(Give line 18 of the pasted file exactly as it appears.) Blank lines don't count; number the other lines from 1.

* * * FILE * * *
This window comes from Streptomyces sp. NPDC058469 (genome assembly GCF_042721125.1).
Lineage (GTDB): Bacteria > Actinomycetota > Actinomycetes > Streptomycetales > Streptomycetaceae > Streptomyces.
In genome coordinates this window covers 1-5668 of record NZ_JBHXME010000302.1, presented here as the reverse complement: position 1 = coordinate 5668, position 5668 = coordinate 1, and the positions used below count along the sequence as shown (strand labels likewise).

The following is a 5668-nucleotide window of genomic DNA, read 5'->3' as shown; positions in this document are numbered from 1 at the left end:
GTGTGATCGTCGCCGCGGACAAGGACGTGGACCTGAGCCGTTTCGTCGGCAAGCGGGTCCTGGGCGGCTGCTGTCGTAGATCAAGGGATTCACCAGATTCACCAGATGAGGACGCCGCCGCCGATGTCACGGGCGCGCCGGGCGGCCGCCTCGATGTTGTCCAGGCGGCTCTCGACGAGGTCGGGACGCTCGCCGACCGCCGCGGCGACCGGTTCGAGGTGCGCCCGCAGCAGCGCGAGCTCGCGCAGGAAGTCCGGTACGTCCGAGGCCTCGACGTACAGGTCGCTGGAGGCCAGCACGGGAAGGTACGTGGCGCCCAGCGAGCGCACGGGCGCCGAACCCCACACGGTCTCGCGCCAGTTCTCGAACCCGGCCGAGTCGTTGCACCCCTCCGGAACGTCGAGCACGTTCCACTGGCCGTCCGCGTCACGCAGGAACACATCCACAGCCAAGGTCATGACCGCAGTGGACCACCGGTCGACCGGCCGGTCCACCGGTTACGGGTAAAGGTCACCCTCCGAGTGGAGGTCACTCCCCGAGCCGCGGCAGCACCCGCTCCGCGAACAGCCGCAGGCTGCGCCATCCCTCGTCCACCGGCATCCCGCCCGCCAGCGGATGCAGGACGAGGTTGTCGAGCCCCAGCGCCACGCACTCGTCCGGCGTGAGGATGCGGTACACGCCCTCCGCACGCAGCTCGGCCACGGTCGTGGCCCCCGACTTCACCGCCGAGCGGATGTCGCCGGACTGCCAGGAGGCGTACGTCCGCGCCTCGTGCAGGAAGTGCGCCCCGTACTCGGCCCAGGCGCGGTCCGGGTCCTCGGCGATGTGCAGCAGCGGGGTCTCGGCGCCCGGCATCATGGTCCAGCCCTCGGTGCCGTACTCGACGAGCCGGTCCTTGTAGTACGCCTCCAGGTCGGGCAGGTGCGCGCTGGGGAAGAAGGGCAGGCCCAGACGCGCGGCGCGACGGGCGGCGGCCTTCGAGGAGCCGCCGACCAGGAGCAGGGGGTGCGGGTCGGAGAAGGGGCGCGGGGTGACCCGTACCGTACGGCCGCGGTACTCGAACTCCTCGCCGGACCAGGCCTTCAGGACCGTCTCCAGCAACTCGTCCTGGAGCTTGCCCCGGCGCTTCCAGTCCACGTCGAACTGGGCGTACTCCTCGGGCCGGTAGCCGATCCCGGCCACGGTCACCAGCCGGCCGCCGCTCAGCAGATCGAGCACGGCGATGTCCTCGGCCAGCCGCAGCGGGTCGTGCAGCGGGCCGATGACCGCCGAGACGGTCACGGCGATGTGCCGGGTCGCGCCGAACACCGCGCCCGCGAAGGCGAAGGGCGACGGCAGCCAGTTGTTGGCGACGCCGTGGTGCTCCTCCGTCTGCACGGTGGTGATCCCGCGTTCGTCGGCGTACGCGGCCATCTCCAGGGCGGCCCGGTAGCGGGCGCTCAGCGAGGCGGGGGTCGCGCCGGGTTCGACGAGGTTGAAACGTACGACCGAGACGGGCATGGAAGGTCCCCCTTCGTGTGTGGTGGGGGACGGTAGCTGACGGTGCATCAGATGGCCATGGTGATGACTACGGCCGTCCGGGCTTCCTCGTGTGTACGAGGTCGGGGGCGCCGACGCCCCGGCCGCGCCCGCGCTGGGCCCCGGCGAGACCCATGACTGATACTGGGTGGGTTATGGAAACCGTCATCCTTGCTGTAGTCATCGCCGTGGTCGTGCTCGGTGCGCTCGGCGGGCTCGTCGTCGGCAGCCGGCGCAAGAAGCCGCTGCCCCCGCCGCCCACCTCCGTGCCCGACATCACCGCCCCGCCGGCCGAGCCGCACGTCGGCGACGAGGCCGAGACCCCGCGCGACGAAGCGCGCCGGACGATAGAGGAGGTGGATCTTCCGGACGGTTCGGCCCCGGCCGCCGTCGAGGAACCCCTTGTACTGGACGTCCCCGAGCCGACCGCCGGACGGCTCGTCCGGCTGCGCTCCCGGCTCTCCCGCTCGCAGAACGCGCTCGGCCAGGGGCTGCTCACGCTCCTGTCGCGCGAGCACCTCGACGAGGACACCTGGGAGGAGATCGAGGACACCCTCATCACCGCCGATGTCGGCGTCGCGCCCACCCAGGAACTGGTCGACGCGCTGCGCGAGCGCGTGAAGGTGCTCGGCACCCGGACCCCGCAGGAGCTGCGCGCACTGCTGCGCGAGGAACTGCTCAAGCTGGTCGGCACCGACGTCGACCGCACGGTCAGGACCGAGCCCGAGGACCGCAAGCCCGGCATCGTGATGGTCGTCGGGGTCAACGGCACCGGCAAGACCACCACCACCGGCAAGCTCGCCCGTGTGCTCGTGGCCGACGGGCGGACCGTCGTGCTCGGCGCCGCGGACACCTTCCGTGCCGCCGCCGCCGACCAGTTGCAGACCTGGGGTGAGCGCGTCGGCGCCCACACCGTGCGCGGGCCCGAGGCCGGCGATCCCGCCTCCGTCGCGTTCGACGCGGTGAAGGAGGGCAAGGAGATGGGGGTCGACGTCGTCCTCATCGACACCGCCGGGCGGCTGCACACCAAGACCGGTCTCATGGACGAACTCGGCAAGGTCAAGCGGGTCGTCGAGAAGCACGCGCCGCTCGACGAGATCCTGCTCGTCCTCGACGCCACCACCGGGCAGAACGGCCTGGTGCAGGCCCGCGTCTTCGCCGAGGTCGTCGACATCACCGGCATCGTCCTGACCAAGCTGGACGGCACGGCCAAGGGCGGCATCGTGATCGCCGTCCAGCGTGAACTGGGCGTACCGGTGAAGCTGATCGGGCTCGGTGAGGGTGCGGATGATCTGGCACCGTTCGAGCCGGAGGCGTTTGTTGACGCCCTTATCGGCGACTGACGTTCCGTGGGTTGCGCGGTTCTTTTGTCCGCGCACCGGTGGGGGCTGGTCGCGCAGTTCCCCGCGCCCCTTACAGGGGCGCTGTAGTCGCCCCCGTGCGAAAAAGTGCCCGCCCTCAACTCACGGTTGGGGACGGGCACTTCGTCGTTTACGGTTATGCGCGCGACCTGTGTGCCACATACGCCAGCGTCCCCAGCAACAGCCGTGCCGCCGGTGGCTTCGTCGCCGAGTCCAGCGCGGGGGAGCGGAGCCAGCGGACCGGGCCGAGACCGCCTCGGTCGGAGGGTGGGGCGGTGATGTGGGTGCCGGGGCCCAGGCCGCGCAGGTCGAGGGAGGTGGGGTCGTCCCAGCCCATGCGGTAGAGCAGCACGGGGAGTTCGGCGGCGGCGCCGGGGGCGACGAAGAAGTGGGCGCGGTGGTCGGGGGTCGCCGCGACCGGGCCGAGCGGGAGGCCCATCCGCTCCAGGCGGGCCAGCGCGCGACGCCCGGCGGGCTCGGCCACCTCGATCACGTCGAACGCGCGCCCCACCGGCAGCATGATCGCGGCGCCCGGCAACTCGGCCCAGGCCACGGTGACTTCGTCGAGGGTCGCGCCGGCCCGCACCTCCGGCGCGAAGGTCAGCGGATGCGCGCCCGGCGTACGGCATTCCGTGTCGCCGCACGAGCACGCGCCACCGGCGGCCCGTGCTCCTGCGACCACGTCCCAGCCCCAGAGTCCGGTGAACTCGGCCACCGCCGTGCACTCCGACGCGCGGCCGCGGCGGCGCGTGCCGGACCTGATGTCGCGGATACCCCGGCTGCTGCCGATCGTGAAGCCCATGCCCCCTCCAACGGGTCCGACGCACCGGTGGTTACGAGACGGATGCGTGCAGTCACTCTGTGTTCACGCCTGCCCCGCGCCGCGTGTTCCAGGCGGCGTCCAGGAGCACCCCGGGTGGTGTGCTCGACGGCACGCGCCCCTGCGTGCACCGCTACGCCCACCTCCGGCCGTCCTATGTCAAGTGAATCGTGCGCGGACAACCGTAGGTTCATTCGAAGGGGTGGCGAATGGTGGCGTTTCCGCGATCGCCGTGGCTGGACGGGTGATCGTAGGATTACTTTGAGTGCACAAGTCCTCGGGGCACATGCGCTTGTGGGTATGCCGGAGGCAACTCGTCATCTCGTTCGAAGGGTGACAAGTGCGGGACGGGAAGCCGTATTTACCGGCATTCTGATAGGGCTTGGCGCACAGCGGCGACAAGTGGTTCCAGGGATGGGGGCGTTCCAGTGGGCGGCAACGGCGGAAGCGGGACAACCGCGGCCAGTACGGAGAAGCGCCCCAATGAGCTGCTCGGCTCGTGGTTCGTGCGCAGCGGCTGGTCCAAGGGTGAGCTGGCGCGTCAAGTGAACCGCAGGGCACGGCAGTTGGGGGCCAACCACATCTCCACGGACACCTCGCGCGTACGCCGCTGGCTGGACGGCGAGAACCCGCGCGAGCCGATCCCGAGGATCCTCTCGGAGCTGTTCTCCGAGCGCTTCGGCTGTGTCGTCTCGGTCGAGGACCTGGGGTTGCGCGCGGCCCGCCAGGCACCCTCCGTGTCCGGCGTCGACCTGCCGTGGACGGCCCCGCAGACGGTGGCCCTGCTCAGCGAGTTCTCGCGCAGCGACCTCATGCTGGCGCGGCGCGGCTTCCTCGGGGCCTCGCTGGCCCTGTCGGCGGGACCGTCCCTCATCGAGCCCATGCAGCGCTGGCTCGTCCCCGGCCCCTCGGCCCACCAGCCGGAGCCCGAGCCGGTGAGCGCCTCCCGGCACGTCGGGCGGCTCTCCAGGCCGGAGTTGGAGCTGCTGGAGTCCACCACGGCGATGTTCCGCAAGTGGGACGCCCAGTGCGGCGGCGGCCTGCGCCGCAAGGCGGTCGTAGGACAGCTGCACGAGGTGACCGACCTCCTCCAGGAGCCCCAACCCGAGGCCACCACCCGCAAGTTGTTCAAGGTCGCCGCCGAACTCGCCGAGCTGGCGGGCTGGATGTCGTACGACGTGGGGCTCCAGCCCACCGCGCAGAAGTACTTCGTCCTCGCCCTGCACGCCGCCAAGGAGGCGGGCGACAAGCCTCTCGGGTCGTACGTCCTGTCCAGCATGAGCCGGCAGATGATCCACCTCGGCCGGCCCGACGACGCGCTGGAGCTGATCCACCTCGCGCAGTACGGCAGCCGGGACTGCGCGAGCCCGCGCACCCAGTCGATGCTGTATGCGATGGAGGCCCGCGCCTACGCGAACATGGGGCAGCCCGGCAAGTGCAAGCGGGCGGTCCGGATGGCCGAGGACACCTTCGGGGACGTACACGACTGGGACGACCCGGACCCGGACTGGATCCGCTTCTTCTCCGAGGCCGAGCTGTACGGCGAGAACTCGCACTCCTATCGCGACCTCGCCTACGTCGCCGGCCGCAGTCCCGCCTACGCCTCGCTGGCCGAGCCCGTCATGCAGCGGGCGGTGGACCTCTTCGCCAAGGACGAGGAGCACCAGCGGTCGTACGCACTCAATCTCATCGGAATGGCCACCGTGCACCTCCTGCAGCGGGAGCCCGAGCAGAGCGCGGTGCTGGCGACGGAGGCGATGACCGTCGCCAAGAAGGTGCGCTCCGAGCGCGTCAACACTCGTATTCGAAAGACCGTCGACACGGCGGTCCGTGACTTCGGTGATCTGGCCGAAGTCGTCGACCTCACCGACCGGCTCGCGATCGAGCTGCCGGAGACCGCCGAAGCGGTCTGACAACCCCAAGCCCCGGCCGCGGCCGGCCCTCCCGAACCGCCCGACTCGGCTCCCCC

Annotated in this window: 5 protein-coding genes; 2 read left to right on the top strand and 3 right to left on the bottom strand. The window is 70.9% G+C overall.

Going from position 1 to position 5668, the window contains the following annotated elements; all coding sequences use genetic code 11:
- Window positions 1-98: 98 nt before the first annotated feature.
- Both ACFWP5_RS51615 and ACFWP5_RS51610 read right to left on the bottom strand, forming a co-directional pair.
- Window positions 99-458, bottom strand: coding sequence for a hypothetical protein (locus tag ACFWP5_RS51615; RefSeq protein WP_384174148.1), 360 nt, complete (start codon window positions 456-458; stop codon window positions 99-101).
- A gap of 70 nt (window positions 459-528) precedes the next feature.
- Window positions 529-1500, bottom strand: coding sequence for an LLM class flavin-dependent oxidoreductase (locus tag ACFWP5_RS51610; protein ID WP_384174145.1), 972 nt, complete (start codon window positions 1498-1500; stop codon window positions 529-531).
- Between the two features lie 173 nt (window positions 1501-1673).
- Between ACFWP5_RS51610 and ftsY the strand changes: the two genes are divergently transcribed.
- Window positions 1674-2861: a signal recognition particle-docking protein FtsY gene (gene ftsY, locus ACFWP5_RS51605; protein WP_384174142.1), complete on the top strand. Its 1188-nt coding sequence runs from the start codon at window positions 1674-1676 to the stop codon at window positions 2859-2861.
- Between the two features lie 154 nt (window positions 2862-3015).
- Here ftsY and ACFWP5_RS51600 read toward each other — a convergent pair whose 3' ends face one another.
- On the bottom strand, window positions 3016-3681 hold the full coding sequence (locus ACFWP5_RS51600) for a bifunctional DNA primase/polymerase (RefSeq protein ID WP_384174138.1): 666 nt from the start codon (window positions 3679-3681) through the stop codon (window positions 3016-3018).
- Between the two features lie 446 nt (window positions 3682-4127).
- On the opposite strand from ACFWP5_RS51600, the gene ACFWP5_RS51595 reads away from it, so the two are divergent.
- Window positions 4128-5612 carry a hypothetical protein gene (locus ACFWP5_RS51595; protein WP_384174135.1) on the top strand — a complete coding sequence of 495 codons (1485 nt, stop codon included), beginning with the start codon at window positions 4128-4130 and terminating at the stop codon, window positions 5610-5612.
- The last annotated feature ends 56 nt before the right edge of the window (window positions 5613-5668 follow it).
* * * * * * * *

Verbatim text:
- On the bottom strand, window positions 3016-3681 hold the full coding sequence (locus ACFWP5_RS51600) for a bifunctional DNA primase/polymerase (RefSeq protein ID WP_384174138.1): 666 nt from the start codon (window positions 3679-3681) through the stop codon (window positions 3016-3018).